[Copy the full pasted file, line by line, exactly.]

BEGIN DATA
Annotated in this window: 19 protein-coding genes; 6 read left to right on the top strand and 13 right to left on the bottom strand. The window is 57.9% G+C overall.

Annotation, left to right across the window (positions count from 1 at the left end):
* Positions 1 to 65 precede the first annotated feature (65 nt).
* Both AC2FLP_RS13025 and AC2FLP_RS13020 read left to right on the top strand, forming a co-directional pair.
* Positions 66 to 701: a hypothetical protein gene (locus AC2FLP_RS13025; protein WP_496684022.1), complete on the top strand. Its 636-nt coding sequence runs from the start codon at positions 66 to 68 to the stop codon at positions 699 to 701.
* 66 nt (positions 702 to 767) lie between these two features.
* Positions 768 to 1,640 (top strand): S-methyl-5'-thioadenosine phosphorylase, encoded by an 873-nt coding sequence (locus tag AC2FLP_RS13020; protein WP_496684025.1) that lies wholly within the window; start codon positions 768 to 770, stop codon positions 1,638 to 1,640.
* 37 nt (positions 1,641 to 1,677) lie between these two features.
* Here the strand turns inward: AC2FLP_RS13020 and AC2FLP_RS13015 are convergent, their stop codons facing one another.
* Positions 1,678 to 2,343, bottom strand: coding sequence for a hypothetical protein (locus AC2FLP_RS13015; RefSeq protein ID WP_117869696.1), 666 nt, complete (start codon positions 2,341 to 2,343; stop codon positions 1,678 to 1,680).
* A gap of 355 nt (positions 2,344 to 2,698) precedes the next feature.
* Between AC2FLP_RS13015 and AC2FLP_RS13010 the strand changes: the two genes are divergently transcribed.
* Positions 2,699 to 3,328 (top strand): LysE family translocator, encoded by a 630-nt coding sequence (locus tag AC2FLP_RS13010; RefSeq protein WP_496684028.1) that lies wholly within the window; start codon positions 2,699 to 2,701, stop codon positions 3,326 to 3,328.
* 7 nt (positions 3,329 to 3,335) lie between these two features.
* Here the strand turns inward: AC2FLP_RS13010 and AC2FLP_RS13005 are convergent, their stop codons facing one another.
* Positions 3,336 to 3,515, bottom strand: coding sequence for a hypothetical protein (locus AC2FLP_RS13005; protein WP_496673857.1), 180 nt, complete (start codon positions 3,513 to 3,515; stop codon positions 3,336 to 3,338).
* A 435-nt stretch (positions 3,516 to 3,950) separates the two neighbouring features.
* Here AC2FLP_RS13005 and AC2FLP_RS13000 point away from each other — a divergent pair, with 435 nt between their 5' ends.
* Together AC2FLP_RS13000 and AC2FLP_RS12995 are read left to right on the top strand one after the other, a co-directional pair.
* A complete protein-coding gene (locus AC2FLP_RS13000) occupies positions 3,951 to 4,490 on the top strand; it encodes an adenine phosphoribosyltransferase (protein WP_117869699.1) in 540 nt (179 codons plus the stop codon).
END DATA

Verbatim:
Annotated in this window: 19 protein-coding genes; 6 read left to right on the top strand and 13 right to left on the bottom strand. The window is 57.9% G+C overall.

Annotation, left to right across the window (positions count from 1 at the left end):
* Positions 1 to 65 precede the first annotated feature (65 nt).
* Both AC2FLP_RS13025 and AC2FLP_RS13020 read left to right on the top strand, forming a co-directional pair.
* Positions 66 to 701: a hypothetical protein gene (locus AC2FLP_RS13025; protein WP_496684022.1), complete on the top strand. Its 636-nt coding sequence runs from the start codon at positions 66 to 68 to the stop codon at positions 699 to 701.
* 66 nt (positions 702 to 767) lie between these two features.
* Positions 768 to 1,640 (top strand): S-methyl-5'-thioadenosine phosphorylase, encoded by an 873-nt coding sequence (locus tag AC2FLP_RS13020; protein WP_496684025.1) that lies wholly within the window; start codon positions 768 to 770, stop codon positions 1,638 to 1,640.
* 37 nt (positions 1,641 to 1,677) lie between these two features.
* Here the strand turns inward: AC2FLP_RS13020 and AC2FLP_RS13015 are convergent, their stop codons facing one another.
* Positions 1,678 to 2,343, bottom strand: coding sequence for a hypothetical protein (locus AC2FLP_RS13015; RefSeq protein ID WP_117869696.1), 666 nt, complete (start codon positions 2,341 to 2,343; stop codon positions 1,678 to 1,680).
* A gap of 355 nt (positions 2,344 to 2,698) precedes the next feature.
* Between AC2FLP_RS13015 and AC2FLP_RS13010 the strand changes: the two genes are divergently transcribed.
* Positions 2,699 to 3,328 (top strand): LysE family translocator, encoded by a 630-nt coding sequence (locus tag AC2FLP_RS13010; RefSeq protein WP_496684028.1) that lies wholly within the window; start codon positions 2,699 to 2,701, stop codon positions 3,326 to 3,328.
* 7 nt (positions 3,329 to 3,335) lie between these two features.
* Here the strand turns inward: AC2FLP_RS13010 and AC2FLP_RS13005 are convergent, their stop codons facing one another.
* Positions 3,336 to 3,515, bottom strand: coding sequence for a hypothetical protein (locus AC2FLP_RS13005; protein WP_496673857.1), 180 nt, complete (start codon positions 3,513 to 3,515; stop codon positions 3,336 to 3,338).
* A 435-nt stretch (positions 3,516 to 3,950) separates the two neighbouring features.
* Here AC2FLP_RS13005 and AC2FLP_RS13000 point away from each other — a divergent pair, with 435 nt between their 5' ends.
* Together AC2FLP_RS13000 and AC2FLP_RS12995 are read left to right on the top strand one after the other, a co-directional pair.
* A complete protein-coding gene (locus AC2FLP_RS13000) occupies positions 3,951 to 4,490 on the top strand; it encodes an adenine phosphoribosyltransferase (protein WP_117869699.1) in 540 nt (179 codons plus the stop codon).